New Coalition To Fight Any Jerusalem Division


What organizers claim is an unprecedented coalition of Jewish and Evangelical Christian groups is taking shape to fight any Israeli compromises on the status of Jerusalem at next month’s Annapolis peace summit.
And while no major non-Orthodox group has endorsed the effort, several top Jewish leaders said the anti-compromise push could get real traction from a community with strong religious and emotional connections to the city.
“Since Jerusalem belongs to all the Jewish people, decisions about its future are not just an Israeli decision,” said Abraham Foxman, national director of the Anti-Defamation League.
Foxman said it is “appropriate” for Jewish groups to organize to make their feelings known about the future of the city, even if that means fighting the policies of the democratically elected government in
Among those calling for a coalition on Jerusalem: Rabbi Pesach Lerner, director of the National Council of Young Israel, and Jeffrey Ballabon, a prominent Jewish Republican activist. Orthodox Union officials are also playing a major role in the effort.
“The unifying ideological issue here is a commitment to preserving a united, undivided Jerusalem that absolutely includes the Temple Mount,” said Ballabon, who stressed that the exact parameters of the new umbrella organization have yet to be determined.
“But it is meant to counter policies of the Israeli government; we are joining together to say that we view Jerusalem as a Jewish issue, not an Israeli one.”
But other top Jewish leaders reject that argument, arguing that the status of Jerusalem is an issue that must be decided by Israelis themselves — and charging that backers of the effort are using the emotionally charged issue as a wedge to create political barriers to any new land for peace agreements.
“Forces on the right don’t want territorial compromise that involves the withdrawal of any settlements,” said Rabbi Eric Yoffie, president of the Union for Reform Judaism, who said he is personally conflicted about possible changes in the status of Jerusalem.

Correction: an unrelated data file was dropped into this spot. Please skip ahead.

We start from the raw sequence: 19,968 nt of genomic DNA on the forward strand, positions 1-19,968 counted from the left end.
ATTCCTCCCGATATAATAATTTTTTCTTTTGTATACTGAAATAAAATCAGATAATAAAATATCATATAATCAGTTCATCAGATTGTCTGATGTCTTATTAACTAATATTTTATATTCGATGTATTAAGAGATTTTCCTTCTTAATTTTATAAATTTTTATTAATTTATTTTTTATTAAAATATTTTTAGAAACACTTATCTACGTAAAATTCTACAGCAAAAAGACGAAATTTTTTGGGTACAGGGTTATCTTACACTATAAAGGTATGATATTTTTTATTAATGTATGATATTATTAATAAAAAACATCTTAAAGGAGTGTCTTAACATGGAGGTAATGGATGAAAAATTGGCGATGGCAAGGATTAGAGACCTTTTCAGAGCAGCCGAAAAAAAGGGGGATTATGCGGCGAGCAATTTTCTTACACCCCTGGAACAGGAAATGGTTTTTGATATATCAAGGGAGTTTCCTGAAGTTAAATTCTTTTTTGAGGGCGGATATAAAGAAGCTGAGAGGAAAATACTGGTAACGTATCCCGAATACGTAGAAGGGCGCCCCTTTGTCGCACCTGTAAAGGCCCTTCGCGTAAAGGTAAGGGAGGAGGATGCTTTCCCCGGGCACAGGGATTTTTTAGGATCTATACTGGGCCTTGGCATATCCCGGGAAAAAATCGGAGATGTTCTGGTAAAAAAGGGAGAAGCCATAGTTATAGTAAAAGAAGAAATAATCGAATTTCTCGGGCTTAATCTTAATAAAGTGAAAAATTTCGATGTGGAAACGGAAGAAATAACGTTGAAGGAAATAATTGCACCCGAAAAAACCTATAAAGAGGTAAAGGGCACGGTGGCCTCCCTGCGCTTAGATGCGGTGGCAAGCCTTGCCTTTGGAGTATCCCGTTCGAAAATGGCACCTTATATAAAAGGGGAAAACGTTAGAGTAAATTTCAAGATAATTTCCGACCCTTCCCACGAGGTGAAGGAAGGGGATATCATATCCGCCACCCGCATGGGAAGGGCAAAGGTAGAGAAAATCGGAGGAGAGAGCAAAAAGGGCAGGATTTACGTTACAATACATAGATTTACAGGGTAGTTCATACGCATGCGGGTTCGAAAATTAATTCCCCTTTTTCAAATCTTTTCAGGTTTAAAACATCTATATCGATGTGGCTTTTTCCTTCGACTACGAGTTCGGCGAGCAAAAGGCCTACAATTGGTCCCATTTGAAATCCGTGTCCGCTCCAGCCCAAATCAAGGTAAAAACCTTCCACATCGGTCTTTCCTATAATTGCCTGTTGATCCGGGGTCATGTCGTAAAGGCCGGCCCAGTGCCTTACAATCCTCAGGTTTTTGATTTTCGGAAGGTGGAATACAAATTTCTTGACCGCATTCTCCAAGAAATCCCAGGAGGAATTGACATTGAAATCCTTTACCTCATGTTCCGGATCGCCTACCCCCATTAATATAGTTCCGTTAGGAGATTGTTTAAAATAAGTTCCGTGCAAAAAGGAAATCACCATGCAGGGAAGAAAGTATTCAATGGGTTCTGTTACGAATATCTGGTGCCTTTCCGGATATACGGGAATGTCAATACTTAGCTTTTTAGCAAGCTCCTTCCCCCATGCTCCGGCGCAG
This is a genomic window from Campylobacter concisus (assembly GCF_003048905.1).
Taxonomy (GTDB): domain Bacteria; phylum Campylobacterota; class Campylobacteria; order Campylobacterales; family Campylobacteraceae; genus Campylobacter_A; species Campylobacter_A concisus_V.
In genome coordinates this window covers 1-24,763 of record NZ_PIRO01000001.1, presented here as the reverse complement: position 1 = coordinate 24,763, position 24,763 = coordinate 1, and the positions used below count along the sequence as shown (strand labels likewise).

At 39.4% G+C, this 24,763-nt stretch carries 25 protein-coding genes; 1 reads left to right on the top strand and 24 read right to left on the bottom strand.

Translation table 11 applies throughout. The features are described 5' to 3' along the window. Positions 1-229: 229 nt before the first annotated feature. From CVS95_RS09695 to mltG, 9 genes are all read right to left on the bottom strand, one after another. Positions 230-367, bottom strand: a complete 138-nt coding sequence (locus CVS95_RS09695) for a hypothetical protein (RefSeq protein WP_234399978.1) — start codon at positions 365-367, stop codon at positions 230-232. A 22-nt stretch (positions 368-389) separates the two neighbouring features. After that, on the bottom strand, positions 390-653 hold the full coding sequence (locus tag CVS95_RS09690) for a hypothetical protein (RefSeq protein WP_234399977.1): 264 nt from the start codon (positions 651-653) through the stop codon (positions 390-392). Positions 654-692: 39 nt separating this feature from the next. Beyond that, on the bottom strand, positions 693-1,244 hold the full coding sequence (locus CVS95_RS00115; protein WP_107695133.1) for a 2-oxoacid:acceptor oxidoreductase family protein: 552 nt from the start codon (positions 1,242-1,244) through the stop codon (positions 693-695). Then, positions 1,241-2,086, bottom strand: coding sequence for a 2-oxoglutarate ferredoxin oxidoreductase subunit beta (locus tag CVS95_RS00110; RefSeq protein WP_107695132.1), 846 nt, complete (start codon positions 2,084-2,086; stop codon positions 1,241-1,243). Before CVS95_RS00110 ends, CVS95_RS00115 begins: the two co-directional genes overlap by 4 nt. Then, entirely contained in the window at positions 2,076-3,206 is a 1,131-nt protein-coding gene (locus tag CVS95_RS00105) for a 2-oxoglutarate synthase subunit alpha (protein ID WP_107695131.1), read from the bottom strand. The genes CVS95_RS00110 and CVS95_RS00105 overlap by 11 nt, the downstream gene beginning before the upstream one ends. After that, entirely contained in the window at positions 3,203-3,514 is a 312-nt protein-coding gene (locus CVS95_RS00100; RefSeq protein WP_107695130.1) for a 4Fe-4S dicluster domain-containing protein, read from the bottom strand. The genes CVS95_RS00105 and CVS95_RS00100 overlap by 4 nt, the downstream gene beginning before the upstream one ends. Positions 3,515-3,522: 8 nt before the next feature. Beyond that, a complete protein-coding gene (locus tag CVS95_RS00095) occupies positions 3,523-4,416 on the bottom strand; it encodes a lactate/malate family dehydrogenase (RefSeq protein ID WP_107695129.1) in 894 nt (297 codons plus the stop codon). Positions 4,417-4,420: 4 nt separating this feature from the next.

“In this case, the Jerusalem issue is simply one more way to block a peace agreement without having to specifically articulate that view – which is not acceptable to the broader Jewish community,” Rabbi Yoffie said.
But leaders of several pro-peace process groups say they have not organized any comparable joint efforts.
“We’re all doing things individually,” said an official with one group, “but to be honest, we haven’t gotten together to start planning ways to support forward momentum in the peace process — if that is what actually happens in Annapolis.”
The issue has taken on an added charge in recent weeks because of comments by Palestinian Authority officials suggesting they want to reassert control over the Temple Mount and even the Western Wall, and conflicting statements from the government of Prime Minister Ehud Olmert about its intentions.
That concern led the OU — which last year reversed a longstanding policy barring criticism of Israeli government policy — to write to Olmert insisting that his government not cede portions of Jerusalem to the Palestinian Authority.
On Tuesday Olmert responded, saying that “the issue of Jerusalem currently is not under negotiations with the Palestinians” and that “in any future settlement, the Prime Minister will strengthen the Jewish character of Jerusalem, enhance its Jewish majority and keep Jerusalem as the eternal, united and internationally recognized capital of the Jewish people and the State of Israel.”
But OU president Stephen Savitsky, while thanking Olmert for his response, said the prime minister — who a day earlier talked about possible negotiations involving neighborhoods annexed to Jerusalem after the Six-Day War —needs to be more “explicit about his intentions.”

Roots In The Gaza Withdrawal

The coalition effort had its roots in unhappiness in Orthodox circles about the Jewish community’s relative silence during the 2005 Gaza withdrawal; it gained new impetus with the announcement of next month’s Israeli-Palestinian summit, and the growing sense that Olmert is ready to push quickly for an agreement with Palestinian leader Mahmoud Abbas.
Ballabon, the Republican Jewish activist, said the nascent group represents a turning point in Israel-diaspora relations.
“There was a sense among sectarian organizations in the past that it was necessary to defer to the Israeli government on matters of policy,” he said, referring primarily to the Orthodox Union.
But in the wake of the 2005 Gaza withdrawal and the Hamas takeover earlier this year, “people have re-evaluated; they don’t want to see a repeat of Gaza,” he said. “We were asked to forebear for the sake of what was sold to us as peace, but all we’ve seen is more war and destruction. For many Jews in America, that was almost beyond bearing. And we’re no longer willing to countenance it.”
He said he expects the new umbrella group to reach out across denominational and political lines “because Jerusalem is an issue for all of the Jewish people.”